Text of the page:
utes and then with an alkaline phosphatase (AP)-conju-
gated anti-rabbit antibody for 12 minutes at 37°C.
Finally, the signal for CEN 17 was visualized with a fast
Brightfield double in situ hybridization (BDISH) signal detection scheme with a sequential in situ hybridization methodFigure 1
Brightfield double in situ hybridization (BDISH) signal detection scheme with a sequential in situ hybridization
method. HER2 gene signal was detected with a DNP-labeled nick translated DNA probe hybridization followed by silver signal
detection system (silver acetate, hydroquinone, and H
2
O
2
reaction). Then, chromosome 17 centromere (CEN 17) signal was
detected with a DNP-labeled CEN 17 oligoprobe hybridization followed by fast red and naphthol phosphate reaction signal
detection system.
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red and naphthol phosphate reaction using ultraView Red
ISH Detection Kit. Diaminobenzidine (DAB) chromogen
and H
2
O
2
substrate reagents from the ultraView Universal
DAB Detection Kit (Ventana), 5-bromo-4 chloro-3-
indolyl phosphate (BCIP) substrate and nitro blue tetra-
zolium (NBT) oxidant reagents from the ISH iVIEW™ Blue
Detection Kit (Ventana), and a ready-to-use tetramethyl
benzidine (TMB) solution (Fitzgerald Industries Interna-
tional, Concord, Massachusetts) were also evaluated for
CEN 17 signal detection of the BDISH application.
Because both HER2 and CEN 17 probes were labeled with
the same DNP hapten, CEN 17 signal detection was com-
pleted without DNP-labeled CEN 17 probe after HER2
signal detection to ensure that the anti-DNP antibody of
CEN 17 detection didn't recognize the DNP hapten of
HER2 probe.
Single or double stained tissue sections for HER2 and/or
CEN 17 targets were counterstained with Hematoxylin II
(Ventana) for 4 or 8 minutes and Bluing Reagent (Ven-
tana) for 4 minutes. Counterstained slides were first
rinsed with distilled water containing DAWN
®
(Proctor &
Gamble Company, Cincinnati, Ohio) for removing LCS
from slides and then rinsed with distilled water until soap
was removed completely from the slide. Slides were blot-
ted very gently with paper towels and completely dried at
45°C or 65°C in the oven for at least 15 minutes. One
drop of Cytoseal™ 60 (Richard-Allen Scientific) was
applied onto a dried slide and a glass coverslip was care-
fully placed onto the slide. Excess mounting media was
removed from the slides by gently pressing the slides
against paper towels. Different coverslipping methods
were also evaluated for preserving the fast red staining
during the assay development. BDISH results were
observed with a Nikon ECLIPSE 90i microscope (Nikon
Instruments Inc., Melville, New York) equipped with
Nikon digital camera DXM1200F (Nikon) without oil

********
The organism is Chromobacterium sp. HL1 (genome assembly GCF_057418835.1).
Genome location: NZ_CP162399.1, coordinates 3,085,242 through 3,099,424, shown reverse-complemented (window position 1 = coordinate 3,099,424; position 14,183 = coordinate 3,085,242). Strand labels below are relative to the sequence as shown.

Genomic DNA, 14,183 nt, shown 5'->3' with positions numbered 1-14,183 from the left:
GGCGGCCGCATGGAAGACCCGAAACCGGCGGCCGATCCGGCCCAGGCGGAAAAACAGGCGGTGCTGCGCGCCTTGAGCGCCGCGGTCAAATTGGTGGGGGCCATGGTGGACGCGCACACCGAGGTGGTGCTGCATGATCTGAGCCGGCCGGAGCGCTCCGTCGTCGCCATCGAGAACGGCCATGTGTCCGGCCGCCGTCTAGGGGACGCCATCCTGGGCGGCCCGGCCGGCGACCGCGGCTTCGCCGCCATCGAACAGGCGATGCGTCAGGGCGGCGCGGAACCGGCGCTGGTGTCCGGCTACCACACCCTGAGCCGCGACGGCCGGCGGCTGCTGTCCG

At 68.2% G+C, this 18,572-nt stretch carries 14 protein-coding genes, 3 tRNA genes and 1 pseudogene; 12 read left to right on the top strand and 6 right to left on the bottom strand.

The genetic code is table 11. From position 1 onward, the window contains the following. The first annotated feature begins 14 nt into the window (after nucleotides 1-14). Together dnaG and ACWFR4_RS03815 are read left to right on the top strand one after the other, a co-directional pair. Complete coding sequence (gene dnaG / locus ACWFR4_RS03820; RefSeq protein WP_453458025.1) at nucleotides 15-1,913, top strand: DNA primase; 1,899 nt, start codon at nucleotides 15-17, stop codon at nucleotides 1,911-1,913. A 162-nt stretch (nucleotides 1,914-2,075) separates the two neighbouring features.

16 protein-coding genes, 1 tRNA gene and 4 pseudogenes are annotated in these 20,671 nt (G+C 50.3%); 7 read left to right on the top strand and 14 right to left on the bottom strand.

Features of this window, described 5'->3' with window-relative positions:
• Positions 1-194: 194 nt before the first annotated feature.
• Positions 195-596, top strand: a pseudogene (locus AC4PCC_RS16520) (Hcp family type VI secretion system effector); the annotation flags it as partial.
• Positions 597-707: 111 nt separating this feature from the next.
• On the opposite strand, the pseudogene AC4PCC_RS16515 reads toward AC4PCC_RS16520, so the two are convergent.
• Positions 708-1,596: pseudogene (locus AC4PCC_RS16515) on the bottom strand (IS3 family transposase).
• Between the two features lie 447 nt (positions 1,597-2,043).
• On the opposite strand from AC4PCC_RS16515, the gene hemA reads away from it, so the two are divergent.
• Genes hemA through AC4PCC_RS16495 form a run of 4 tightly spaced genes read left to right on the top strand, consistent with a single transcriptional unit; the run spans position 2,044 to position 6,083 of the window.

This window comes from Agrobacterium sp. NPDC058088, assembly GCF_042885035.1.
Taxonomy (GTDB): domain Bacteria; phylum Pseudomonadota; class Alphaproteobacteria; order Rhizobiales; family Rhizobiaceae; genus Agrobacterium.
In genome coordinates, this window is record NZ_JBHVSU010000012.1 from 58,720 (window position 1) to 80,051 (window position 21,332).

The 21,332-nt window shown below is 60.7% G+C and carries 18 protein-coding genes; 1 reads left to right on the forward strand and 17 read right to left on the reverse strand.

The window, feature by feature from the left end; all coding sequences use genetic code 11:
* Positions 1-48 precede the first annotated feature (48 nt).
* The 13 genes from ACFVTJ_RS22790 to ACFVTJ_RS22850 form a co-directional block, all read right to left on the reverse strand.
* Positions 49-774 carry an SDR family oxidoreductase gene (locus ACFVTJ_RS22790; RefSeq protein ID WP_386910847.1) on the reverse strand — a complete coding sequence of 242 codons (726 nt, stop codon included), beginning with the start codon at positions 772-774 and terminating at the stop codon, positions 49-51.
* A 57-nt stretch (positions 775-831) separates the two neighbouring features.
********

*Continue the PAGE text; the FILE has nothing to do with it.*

immersion objective lenses, up to 60×. However, for pres-
entation purposes, mainly comparing to FISH images
taken with a 100× objective lens, brightfield photographs
contained in this report were obtained using a 100× oil
immersion objective lens.
FISH
PathVysion HER-2 DNA Probe Kit was used for the FISH
test for HER2 and CEN 17 targets of xenograft tumor con-
trols as previously described [30]. Photographs of FISH
images were taken with Zeiss Axioplan 2 microscope (Carl
Zeiss MicroImaging, Inc., Thornwood, New York) with
Metasystems JAIM4+ CCD1 Charge Coupling Imaging
Camera (MetaSystems Group Inc., Watertown, Massachu-
setts) at 100× using an oil-immersion lens.
BDISH performance test
Performance of the BDISH assay was compared to FISH
results as the reference standard using the historical crite-
ria for HER2 amplification with the PathVysion assay
(Negative: HER2/CEN 17 < 2.0 and Positive: HER2/CEN
17 2.0) and using the ASCO/CAP guideline criteria
(Negative: HER2/CEN 17 > 1.8, Equivocal: 1.8 HER2/
CEN 17 2.2, and Positive: HER2/CEN 17 > 2.2) with or
without the equivocal cases. Scoring BDISH slides was
conducted by 4 observers (MK, MD, FPL, and RRT), who
were experienced with scoring HER2 FISH slides. Scoring
occurred at different sites and at different occasions using
different microscopes. Each individual observer evaluated
the set of slides at their own pace and judgement. No
scores were provided by the observers when the staining
quality was deemed not adequate. There was no commu-
nication among observers regarding their scoring experi-
ence of the BDISH slides. Concordance data of FISH
scores vs. consensus BDISH scores among 4 observers and
FISH scores vs. individual BDISH scores by 4 observers
were determined using SAS 9.1 (SAS Institute Inc, Cary,
North Carolina) in calculating frequency tables and
Kappa statistics. The consensus among observers was